more at NIEHS, National Institute of Environmental Helth Science (US)...

Nerve cell damage in mammalian brain after exposure to microwaves from GSM mobile phones 
Leif G. Salford, Arne E. Brun, Jacob L. Eberhardt, Lars Malmgren, Bertil R.R. Persson 
The possible risks of radio-frequent electromagnetic fields for the human body, is a growing concern for the society. We have earlier shown that weak pulsed microwaves give rise to a significant leakage of albumin through the blood-brain barrier (BBB). Now we have investigated whether a pathological leakage over the BBB might be combined with damage to the neurons. Three groups of each 8 rats were exposed for 2 hours to GSM mobile phone electromagnetic fields of different strengths. We found, and present here for the first time, highly significant (p<0.002) evidence for neuronal damage in both the cortex, the hippocampus and the basal ganglia in the brains of exposed rats.
more in Environmental Health Perspectives
"Nerve Cell Damage in Mammalian Brain after Exposure to Microwaves from GSM Mobile Phones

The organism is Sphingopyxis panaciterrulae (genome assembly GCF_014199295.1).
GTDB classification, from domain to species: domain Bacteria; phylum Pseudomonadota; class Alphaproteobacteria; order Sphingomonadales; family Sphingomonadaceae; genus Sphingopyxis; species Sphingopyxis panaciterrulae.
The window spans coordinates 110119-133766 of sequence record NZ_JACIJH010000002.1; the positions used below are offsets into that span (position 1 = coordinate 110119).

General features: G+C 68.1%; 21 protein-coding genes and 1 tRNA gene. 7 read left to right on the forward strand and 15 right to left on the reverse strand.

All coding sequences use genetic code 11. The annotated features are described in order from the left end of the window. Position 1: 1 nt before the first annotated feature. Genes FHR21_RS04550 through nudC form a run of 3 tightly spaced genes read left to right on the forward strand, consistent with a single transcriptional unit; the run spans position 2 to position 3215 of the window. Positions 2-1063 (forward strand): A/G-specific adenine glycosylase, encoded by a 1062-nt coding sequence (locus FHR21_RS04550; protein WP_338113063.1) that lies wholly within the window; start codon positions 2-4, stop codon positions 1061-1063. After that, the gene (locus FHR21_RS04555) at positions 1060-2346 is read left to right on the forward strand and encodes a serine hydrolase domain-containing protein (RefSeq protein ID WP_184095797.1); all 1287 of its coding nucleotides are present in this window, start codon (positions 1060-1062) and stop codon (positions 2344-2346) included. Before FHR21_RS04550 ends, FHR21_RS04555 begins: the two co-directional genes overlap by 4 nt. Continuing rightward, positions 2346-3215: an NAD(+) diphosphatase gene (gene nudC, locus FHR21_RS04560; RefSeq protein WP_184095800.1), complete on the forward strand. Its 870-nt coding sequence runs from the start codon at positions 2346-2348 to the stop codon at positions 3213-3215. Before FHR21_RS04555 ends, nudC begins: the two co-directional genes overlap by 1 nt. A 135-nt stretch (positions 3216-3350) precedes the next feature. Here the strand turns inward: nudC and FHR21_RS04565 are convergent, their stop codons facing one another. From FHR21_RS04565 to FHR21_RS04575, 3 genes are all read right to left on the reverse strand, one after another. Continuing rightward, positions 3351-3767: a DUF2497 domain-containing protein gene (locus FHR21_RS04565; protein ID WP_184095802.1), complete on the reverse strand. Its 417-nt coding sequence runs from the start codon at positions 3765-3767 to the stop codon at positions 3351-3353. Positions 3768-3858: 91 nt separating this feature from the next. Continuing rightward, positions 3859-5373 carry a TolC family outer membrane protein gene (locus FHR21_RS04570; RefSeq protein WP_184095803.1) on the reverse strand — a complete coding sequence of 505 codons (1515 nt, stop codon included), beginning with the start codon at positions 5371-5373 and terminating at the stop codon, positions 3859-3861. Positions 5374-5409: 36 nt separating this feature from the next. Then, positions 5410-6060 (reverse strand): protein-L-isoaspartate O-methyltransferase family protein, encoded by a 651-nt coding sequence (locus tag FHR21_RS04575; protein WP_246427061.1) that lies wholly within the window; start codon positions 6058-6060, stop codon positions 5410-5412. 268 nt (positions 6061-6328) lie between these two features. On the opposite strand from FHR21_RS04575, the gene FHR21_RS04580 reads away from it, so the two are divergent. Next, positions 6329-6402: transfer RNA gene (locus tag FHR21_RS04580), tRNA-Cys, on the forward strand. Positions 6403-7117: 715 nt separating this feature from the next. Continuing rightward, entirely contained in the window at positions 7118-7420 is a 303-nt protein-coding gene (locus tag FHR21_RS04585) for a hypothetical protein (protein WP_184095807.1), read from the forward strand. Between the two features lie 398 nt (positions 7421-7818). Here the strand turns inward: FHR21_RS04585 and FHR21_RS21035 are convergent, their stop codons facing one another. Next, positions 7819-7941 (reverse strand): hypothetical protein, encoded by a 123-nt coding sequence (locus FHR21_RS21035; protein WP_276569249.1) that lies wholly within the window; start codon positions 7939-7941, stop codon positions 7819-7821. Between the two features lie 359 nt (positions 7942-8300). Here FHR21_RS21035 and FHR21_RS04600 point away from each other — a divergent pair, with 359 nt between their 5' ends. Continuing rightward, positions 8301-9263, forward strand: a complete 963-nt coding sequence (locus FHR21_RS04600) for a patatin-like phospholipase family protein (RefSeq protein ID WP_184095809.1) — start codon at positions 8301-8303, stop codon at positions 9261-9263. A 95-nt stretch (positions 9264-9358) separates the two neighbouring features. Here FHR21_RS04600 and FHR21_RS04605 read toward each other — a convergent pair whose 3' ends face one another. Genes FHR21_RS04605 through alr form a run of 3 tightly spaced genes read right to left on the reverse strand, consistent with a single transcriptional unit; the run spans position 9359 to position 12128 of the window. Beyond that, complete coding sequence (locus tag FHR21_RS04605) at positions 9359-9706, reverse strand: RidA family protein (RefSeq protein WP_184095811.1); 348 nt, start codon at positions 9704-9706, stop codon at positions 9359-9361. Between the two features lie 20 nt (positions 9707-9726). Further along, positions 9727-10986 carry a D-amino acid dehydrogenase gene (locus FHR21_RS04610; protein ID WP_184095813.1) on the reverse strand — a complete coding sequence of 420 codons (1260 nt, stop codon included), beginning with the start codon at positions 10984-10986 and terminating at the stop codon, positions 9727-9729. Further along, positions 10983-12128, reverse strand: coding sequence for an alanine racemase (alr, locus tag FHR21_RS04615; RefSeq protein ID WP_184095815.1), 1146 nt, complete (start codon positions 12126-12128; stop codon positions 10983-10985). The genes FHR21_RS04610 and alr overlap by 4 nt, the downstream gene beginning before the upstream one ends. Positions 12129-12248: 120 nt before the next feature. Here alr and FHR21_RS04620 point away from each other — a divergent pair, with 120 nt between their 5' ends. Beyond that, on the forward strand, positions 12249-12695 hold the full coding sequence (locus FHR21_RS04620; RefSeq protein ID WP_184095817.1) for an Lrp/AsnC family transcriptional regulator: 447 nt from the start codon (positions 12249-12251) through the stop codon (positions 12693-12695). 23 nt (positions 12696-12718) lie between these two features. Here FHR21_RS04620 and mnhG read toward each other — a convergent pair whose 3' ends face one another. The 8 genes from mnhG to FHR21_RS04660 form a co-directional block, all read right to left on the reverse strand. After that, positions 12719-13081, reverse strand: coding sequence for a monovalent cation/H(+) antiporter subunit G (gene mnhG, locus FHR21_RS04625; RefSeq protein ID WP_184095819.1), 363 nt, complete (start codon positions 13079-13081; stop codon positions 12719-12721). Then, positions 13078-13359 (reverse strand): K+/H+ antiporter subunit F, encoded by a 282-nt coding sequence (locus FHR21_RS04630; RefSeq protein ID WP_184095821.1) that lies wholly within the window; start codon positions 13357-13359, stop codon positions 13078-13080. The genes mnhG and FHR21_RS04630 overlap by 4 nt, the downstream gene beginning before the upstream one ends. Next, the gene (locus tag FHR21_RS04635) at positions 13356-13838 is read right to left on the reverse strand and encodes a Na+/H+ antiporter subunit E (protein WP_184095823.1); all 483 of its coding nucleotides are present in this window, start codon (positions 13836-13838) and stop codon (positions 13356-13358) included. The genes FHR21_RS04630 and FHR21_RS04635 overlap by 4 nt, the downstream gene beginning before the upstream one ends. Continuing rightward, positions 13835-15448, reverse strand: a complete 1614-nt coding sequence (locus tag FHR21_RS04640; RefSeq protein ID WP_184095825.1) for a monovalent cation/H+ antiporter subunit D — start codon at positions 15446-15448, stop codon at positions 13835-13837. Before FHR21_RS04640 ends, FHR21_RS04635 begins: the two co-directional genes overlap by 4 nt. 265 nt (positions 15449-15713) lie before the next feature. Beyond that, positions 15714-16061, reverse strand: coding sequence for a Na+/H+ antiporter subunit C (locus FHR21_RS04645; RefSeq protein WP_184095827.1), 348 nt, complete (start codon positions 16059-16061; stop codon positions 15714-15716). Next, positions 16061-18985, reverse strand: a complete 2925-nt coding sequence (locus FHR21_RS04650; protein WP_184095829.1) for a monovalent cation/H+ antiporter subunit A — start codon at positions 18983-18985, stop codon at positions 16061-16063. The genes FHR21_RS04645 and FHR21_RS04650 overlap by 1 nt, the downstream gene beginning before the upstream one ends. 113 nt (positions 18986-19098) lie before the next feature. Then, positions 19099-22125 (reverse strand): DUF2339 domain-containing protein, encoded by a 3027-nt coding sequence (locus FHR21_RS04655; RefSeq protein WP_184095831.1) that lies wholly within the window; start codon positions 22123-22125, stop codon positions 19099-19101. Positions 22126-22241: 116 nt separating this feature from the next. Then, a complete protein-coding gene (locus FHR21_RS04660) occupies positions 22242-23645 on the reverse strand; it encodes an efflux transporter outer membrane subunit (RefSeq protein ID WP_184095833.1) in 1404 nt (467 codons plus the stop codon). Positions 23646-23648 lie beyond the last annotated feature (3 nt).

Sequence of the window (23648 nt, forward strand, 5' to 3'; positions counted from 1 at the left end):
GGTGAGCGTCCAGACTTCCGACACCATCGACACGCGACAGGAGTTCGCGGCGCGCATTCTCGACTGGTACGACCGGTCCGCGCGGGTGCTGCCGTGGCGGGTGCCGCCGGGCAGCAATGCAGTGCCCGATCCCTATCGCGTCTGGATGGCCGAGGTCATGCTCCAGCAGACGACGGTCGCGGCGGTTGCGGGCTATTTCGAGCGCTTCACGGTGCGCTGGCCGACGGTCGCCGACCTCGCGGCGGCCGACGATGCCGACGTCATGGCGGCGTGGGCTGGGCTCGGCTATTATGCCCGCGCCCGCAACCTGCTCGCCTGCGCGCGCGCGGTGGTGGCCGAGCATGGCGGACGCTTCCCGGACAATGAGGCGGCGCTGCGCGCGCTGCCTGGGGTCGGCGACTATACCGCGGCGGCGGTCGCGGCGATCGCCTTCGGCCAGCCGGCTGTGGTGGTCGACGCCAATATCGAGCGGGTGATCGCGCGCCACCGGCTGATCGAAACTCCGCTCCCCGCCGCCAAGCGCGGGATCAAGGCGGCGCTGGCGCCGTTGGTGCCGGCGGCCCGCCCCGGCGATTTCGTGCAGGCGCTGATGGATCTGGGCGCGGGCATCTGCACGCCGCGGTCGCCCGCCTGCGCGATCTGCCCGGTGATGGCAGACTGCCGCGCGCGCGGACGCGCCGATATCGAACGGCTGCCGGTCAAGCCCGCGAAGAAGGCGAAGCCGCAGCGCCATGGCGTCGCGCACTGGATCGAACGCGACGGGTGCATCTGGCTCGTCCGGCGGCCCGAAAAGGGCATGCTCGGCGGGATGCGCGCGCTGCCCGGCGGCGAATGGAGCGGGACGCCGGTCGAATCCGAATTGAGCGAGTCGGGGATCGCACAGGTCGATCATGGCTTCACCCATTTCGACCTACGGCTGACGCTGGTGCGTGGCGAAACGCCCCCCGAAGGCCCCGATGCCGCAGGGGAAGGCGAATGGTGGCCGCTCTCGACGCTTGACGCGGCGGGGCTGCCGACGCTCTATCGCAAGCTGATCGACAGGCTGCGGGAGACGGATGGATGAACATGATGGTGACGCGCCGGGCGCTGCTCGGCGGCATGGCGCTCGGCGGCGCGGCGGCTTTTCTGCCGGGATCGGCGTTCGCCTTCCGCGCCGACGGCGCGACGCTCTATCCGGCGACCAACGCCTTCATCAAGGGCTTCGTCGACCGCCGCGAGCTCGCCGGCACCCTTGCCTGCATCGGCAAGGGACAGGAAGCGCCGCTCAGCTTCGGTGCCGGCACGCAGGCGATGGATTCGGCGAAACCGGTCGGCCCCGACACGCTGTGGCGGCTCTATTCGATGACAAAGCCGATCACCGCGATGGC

Leif G. Salford, Arne E. Brun, Jacob L. Eberhardt, Lars Malmgren, Bertil R.R. Persson"...
29 Jan 2003 NIEHS

The Government's new top adviser on mobile phone mast safety has admitted transmitters have still not been proven to be safe.
Professor Lawrie Challis, the new chairman of the expert Stewart Committee, said: "We cannot say there is no risk. You could never say that. All you can do is take measures to reduce those risks.
"The Government doesn't want to hear that message. They want us to say that masts are completely safe and aren't dangerous, but we can't say that."
Speaking exclusively to the Express & Echo, Prof Challis said more research needed to be carried out on cancer victims - such as six-year-old Devon girl Emma Cann - who lived near the structures. He said he did not think Government research had gone far enough and said that investigations by other experts would now be considered. 
He was speaking after a seminar on mast safety held in Devon yesterday.
At the same conference, a top university scientist said he believed the Government had been looking at the wrong research.
Dr Gerard Hyland, of Warwick University's physics department and the International Institute of Biophysics, said that 16 cancer clusters had been identified throughout the country - including the area around George Hill, Crediton, where the Cann family live.
And he said some recent research showed that people suffering ill health had got better once they had moved away from the masts.
24 January 2003 Express & Echo, UK